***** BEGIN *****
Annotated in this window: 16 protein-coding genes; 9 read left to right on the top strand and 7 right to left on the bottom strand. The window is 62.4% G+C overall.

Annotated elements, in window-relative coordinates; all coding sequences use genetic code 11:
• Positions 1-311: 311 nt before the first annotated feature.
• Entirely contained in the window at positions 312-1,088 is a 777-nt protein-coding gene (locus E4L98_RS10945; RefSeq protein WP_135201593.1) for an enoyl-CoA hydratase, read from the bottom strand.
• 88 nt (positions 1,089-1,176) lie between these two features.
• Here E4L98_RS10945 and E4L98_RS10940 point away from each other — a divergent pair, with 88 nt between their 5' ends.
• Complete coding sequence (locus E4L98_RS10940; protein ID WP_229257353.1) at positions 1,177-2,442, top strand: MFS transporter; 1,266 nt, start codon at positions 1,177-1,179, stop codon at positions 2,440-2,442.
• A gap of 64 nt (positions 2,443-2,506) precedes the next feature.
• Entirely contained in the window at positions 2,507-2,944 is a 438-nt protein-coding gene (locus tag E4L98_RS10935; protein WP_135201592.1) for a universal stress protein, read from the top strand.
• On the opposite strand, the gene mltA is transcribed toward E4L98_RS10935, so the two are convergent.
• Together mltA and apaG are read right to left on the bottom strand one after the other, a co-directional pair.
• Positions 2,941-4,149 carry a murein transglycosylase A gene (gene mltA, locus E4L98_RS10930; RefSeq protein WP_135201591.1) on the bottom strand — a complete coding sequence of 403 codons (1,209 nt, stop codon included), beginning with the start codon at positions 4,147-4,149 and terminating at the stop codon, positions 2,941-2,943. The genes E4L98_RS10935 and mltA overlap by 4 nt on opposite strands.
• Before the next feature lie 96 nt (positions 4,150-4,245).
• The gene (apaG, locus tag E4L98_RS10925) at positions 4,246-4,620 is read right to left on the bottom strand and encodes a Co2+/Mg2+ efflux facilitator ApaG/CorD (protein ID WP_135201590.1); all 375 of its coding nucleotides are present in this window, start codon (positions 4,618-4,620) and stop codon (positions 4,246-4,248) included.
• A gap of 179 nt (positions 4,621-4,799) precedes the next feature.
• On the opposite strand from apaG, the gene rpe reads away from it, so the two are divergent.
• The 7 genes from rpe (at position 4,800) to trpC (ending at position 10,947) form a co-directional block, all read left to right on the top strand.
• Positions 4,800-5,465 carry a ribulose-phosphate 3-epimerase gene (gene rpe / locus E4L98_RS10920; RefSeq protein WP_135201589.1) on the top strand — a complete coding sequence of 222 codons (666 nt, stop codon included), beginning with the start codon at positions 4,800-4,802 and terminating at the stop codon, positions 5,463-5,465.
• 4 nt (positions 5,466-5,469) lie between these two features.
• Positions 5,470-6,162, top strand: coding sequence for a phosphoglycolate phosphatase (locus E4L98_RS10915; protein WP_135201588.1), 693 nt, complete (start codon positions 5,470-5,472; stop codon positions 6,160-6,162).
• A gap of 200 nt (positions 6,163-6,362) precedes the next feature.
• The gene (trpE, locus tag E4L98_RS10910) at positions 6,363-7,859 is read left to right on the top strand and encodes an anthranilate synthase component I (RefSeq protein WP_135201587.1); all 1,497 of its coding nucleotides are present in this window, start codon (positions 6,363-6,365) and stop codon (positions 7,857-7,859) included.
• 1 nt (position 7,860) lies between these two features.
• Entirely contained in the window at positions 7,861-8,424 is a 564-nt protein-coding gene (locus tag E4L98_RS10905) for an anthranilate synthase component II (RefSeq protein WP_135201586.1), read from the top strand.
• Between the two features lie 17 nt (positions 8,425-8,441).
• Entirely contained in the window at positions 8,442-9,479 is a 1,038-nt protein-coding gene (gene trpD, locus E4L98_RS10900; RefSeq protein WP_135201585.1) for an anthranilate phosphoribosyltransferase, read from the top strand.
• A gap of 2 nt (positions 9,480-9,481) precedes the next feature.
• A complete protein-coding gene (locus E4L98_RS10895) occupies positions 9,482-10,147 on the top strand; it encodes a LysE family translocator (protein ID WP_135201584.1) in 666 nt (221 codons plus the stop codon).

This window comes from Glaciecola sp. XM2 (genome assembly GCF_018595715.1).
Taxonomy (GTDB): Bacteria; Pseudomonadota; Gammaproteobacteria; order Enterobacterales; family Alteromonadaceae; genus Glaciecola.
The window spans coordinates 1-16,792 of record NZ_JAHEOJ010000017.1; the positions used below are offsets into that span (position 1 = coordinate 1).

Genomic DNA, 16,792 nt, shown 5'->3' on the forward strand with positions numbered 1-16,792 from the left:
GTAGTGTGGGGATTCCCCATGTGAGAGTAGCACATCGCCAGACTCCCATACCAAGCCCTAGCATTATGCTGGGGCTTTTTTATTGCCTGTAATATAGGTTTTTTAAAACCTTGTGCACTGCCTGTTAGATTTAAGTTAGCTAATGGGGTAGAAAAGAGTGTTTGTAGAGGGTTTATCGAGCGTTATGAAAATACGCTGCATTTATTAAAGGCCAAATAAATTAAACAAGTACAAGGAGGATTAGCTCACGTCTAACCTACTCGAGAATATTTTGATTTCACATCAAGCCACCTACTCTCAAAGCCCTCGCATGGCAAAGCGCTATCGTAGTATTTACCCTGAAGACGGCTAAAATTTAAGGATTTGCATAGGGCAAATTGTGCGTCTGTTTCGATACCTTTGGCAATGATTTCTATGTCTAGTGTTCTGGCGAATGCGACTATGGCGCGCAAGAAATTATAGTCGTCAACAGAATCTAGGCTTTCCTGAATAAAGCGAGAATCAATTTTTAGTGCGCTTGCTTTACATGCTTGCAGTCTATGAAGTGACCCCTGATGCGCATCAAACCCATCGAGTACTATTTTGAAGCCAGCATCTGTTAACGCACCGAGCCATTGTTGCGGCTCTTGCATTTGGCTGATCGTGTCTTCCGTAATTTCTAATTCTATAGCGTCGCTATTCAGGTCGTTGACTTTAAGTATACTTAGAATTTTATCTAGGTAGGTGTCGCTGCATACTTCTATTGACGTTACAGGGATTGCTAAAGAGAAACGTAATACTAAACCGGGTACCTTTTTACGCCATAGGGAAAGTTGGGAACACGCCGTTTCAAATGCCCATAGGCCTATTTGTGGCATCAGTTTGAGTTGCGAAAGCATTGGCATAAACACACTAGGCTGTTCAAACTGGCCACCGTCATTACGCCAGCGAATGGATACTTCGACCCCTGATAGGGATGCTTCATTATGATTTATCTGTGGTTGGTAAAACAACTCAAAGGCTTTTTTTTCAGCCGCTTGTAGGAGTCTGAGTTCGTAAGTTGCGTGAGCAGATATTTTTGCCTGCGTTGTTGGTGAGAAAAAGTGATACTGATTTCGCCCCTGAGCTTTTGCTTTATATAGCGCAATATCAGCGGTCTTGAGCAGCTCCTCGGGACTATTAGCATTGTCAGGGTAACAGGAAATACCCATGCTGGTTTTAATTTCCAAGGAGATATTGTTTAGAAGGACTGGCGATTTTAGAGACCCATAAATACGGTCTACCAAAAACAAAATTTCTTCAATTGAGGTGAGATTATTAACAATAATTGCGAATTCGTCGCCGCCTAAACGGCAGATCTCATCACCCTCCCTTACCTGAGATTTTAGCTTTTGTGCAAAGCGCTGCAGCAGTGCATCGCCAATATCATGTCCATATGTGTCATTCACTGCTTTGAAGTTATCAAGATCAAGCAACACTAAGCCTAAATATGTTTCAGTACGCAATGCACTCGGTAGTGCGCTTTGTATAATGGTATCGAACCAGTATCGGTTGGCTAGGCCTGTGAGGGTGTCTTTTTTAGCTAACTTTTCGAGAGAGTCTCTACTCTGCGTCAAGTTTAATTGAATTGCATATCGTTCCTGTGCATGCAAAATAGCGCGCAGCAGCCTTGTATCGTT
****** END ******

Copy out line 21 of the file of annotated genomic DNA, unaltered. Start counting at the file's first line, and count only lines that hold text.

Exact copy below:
• A gap of 200 nt (positions 6,163-6,362) precedes the next feature.